Are you Team “Katsu Curry”? Or Team “Katsu or Curry”?

Katsu curry–not to be confused with plain Japanese curry–is one of Japan’s most quintessential comfort foods. I mean, who doesn’t love fragrant, thick Japanese curry served over hot, steamy rice and topped with a deep-fried cutlet of pork? It combines the best of two worlds that just about everybody likes: curry and tonkatsu.

Or does it? One popular talk show host took to the air to rail against katsu curry–and his comments are dividing the Internet.

Lecturer and celebrity Osamu Hayashi brought it up on his weekly educational culture talk show, Nichiyobi no Hatsumimi Gaku. One day, while flipping through a book in the waiting area of a hair salon, he spotted a single line stating one simple opinion: “I hate katsu curry.” He immediately bought the book for himself, thinking “I need to ask this person about this.” That book turned out to be Oishii Mono de Dekiteiru by genius restaurant producer Shunsuke Inada, and Hayashi was excited to invite him to be interviewed on his show.

▼ Japanese curry

Inada began his interview by talking about how Japanese people love to put toppings on curry. “And if you think of curry toppings, the king is definitely katsu. You’d think adding katsu to curry is like adding 1+1 and getting at least 2, or maybe even 3 or 4. But it never seems to add up to more than 1.5.” In the end, he said, the curry we love and the katsu we love don’t actually match up to make a strong pair.

To this, Hayashi was quick to agree. “I’ve come to just about the same conclusion,” he said to Inada on Nichiyobi no Hatsumimi Gaku. “Restaurants that make the best katsu don’t make good curry. And not many places that make good curry have the skill to make good katsu.” He confided that he’d felt this way about this great Japanese comfort food for a long time.

Both agreed that if one wants to eat katsu and curry, they’re best enjoyed separately. “I feel like I’ve finally found a kindred spirit,” said Hayashi.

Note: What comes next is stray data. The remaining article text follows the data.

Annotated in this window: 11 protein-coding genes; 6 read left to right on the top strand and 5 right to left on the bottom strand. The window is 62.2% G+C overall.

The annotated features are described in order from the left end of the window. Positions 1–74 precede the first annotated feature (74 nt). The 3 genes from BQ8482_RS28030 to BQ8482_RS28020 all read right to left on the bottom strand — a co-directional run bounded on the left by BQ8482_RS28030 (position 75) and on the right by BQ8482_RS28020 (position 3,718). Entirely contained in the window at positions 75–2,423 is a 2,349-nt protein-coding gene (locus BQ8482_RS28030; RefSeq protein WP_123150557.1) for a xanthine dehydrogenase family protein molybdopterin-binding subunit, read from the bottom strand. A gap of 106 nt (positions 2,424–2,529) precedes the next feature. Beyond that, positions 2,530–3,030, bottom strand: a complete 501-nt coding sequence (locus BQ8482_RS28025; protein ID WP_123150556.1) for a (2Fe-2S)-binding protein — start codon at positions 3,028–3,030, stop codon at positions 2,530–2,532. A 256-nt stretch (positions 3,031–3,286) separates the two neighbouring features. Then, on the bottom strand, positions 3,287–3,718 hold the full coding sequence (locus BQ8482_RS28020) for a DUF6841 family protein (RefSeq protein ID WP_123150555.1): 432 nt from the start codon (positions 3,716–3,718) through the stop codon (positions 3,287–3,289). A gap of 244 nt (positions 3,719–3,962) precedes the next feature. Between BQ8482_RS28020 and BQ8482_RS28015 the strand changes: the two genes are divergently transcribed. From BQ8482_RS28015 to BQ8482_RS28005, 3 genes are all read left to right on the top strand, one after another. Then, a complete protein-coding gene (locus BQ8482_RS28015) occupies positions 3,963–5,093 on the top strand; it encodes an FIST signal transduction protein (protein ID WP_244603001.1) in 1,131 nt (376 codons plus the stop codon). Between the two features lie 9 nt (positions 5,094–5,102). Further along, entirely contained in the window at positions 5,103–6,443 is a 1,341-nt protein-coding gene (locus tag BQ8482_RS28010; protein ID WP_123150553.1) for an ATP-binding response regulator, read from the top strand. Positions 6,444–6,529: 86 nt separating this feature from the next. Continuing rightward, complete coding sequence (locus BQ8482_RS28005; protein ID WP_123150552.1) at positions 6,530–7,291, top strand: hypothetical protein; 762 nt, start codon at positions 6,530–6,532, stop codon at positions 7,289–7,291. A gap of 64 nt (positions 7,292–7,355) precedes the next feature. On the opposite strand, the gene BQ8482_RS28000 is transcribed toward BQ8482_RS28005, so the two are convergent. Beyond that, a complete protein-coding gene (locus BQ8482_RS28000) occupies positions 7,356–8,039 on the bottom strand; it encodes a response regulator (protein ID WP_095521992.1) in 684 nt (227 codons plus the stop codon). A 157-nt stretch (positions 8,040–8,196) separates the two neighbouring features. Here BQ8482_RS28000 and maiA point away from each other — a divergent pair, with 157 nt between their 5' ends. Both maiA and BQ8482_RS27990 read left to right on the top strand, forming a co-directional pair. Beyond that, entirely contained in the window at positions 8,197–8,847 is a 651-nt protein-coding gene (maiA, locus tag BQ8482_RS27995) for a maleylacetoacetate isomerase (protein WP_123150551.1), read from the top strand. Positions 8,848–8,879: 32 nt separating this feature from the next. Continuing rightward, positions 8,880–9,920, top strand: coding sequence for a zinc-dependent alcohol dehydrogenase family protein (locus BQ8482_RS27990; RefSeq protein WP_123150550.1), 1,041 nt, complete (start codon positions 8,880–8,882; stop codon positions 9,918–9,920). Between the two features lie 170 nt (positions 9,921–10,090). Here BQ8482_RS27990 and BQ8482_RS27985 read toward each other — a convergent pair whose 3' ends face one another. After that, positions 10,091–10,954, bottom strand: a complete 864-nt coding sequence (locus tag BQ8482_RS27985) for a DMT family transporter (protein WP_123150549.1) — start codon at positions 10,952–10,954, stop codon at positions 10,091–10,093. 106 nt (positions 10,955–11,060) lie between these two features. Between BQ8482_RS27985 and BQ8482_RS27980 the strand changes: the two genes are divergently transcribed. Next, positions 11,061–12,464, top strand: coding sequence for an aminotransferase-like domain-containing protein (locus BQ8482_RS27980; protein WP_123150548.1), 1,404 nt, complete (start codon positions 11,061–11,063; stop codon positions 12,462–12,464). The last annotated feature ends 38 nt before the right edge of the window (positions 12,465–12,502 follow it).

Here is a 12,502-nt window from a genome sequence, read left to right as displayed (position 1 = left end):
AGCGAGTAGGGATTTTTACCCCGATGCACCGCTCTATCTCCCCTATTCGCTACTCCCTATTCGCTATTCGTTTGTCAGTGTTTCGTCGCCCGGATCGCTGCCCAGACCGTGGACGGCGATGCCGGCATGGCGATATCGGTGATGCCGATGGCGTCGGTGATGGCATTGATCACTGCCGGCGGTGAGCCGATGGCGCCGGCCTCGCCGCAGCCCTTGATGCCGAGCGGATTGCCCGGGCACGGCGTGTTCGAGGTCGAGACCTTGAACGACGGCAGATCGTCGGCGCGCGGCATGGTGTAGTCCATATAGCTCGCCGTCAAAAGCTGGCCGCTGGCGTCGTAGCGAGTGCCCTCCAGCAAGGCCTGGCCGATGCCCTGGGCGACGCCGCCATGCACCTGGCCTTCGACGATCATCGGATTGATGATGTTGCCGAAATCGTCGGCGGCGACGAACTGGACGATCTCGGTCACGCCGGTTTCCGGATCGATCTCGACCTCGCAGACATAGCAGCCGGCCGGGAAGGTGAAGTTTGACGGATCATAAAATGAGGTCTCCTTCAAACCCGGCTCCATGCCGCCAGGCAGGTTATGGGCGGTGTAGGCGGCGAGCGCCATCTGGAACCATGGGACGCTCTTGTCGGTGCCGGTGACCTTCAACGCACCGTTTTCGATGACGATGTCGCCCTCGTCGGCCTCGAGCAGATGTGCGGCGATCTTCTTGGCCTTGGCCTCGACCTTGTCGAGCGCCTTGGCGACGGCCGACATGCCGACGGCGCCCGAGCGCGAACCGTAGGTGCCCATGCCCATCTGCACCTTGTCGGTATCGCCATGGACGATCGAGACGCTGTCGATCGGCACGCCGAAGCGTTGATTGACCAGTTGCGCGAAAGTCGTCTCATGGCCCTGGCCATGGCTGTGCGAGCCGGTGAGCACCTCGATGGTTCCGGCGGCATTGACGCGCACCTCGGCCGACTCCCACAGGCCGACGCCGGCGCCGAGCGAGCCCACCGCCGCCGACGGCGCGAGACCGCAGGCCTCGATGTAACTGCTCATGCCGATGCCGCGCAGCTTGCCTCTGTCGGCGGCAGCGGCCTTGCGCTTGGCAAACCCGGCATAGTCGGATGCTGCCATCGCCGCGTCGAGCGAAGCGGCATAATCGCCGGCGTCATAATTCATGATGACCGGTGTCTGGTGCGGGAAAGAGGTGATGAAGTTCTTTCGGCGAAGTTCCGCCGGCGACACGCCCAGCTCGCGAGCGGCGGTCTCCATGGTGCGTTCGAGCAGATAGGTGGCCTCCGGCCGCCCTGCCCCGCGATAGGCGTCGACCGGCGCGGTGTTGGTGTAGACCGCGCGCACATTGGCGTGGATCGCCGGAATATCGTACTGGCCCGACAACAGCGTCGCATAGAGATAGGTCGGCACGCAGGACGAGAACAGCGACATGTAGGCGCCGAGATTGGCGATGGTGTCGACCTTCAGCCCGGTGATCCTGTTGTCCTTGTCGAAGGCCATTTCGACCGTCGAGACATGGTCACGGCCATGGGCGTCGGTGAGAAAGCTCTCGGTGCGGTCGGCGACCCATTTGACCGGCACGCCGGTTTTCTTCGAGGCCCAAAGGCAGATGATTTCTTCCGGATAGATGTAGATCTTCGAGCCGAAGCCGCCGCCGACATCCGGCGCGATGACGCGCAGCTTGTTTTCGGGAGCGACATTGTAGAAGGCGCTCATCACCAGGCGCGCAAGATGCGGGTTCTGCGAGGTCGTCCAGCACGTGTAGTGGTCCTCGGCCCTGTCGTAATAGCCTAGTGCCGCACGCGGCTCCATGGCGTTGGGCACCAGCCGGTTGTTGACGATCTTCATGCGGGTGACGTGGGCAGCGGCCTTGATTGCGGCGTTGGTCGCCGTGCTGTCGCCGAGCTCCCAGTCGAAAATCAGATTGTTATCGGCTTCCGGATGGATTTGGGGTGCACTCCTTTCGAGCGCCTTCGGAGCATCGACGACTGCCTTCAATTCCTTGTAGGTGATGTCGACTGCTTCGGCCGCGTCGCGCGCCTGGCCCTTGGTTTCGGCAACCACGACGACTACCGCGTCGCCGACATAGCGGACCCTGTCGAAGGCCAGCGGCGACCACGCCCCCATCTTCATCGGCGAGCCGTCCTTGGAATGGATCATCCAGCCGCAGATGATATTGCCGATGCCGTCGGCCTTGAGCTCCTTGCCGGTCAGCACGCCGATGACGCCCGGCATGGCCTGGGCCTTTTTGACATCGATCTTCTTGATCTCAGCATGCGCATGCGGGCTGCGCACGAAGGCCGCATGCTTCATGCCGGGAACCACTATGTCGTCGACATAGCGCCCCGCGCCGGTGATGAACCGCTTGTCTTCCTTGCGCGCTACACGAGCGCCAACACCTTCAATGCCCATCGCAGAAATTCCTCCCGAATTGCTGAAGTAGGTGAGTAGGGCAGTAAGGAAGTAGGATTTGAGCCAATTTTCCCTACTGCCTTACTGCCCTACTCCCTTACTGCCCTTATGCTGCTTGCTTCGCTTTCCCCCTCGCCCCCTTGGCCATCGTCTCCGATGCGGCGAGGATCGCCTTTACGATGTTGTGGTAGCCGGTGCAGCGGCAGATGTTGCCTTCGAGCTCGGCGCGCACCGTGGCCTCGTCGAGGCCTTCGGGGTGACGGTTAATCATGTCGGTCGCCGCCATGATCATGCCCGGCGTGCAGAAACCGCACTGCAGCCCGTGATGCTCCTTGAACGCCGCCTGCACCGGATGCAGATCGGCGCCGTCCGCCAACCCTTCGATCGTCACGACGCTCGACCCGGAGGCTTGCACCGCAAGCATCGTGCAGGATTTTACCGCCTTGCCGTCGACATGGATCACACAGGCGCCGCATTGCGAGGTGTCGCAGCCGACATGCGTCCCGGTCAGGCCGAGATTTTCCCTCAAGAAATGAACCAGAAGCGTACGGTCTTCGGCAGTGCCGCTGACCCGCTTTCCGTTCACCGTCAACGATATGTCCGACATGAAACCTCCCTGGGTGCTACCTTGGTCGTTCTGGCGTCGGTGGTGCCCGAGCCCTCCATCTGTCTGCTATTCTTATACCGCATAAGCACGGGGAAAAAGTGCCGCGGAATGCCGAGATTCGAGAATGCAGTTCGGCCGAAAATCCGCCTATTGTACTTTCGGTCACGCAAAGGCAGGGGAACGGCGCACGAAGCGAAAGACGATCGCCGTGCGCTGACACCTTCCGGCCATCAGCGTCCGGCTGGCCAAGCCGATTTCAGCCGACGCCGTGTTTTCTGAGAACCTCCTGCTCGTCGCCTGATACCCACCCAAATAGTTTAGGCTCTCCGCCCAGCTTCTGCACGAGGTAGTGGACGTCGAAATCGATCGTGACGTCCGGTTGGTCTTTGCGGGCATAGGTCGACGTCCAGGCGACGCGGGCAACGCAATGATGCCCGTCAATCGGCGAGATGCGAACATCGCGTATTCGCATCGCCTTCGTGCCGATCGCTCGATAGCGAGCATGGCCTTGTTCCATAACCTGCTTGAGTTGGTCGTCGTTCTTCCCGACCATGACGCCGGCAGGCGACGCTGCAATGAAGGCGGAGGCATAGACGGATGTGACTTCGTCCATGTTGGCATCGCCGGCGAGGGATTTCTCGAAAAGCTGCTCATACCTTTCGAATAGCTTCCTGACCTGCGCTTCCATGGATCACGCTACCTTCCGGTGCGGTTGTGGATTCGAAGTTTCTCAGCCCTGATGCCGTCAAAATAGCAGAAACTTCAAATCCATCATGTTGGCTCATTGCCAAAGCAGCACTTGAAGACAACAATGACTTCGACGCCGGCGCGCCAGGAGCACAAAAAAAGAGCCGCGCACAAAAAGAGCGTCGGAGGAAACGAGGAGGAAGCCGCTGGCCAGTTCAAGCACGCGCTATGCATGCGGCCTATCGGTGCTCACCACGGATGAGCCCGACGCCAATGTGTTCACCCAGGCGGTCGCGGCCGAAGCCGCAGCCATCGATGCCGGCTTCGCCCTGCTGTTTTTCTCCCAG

▼ Pork katsu

But while Hayashi and Inada found agreement with each other on the air, their discussion caused a riff on the Internet, which quickly separated into two camps: pro-katsu curry, and anti-katsu curry.

“I can only agree. I love curry and I love tonkatsu, and I want to enjoy each separately.”
“Katsu curry adds up to 1.5. A tonkatsu set meal is about twice as satisfying.”
“They have no idea what they’re talking about. It’s really rare for a dish to add up to an equation like 1+1=2. That why you have to aim for the best by single-mindedly adjusting your recipe.”
“Katsu curry is like 1+1=5.”
“A restaurant in my neighborhood offers special katsu just for curry, so in their case 1+1=10!.”
“I prefer to eat first-rate katsu and first rate curry separately, but I think there’s merit in putting less quality ingredients together.”
“They’re saying the likelihood that a restaurant can serve both good katsu and good curry is low, but because of their prejudice against katsu curry they won’t even try it, so the likelihood they’ll encounter a good restaurant is low.”

Personally, I’m inclined to believe that 1.5 is still better than 1, which means the combination of katsu and curry can be better than eating them separately. And really, who needs super high quality, crunchy-fried katsu when you’re just going to dunk it in curry anyway? But perhaps our opinions here at SoraNews24 aren’t worth much; after all, my fellow reporters have been willing to spend 10,000 yen on a mountain of katsu for their katsu curry in the past. That’s why, if I had to guess, we’d probably all fall on the pro-katsu curry side, easily.

Source: Sirabee Entame via Hachima Kiko
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Insert image: Pakutaso, Photo-ac
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